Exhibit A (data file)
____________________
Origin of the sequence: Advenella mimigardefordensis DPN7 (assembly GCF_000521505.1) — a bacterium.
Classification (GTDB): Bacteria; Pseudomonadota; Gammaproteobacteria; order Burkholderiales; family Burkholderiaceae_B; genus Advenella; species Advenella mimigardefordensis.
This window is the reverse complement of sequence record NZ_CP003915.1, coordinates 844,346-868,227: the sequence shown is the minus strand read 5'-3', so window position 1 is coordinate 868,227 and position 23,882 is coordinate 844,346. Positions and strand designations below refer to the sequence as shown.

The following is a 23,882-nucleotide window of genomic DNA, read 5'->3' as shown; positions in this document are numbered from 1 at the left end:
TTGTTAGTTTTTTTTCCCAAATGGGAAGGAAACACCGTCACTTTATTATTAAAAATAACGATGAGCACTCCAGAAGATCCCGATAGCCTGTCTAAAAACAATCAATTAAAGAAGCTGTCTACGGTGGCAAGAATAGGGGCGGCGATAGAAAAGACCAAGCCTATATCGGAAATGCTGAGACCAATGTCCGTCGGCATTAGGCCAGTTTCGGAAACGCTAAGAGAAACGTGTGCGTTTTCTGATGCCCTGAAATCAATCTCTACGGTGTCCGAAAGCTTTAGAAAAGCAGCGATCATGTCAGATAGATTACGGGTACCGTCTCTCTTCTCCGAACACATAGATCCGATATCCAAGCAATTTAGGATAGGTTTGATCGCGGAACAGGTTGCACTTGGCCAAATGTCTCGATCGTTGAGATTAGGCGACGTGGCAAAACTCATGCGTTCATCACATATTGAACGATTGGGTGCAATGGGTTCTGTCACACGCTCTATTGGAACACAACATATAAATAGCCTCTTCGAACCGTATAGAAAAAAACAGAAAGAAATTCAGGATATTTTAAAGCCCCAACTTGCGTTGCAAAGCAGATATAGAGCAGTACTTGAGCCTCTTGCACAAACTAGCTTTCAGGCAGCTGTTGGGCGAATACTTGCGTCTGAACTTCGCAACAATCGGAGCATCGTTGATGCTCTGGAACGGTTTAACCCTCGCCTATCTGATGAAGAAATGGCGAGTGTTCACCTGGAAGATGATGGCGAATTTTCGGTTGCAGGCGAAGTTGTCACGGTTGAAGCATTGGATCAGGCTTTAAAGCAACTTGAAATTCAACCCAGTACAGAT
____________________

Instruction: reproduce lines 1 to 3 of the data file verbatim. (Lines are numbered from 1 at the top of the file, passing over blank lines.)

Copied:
Origin of the sequence: Advenella mimigardefordensis DPN7 (assembly GCF_000521505.1) — a bacterium.
Classification (GTDB): Bacteria; Pseudomonadota; Gammaproteobacteria; order Burkholderiales; family Burkholderiaceae_B; genus Advenella; species Advenella mimigardefordensis.
This window is the reverse complement of sequence record NZ_CP003915.1, coordinates 844,346-868,227: the sequence shown is the minus strand read 5'-3', so window position 1 is coordinate 868,227 and position 23,882 is coordinate 844,346. Positions and strand designations below refer to the sequence as shown.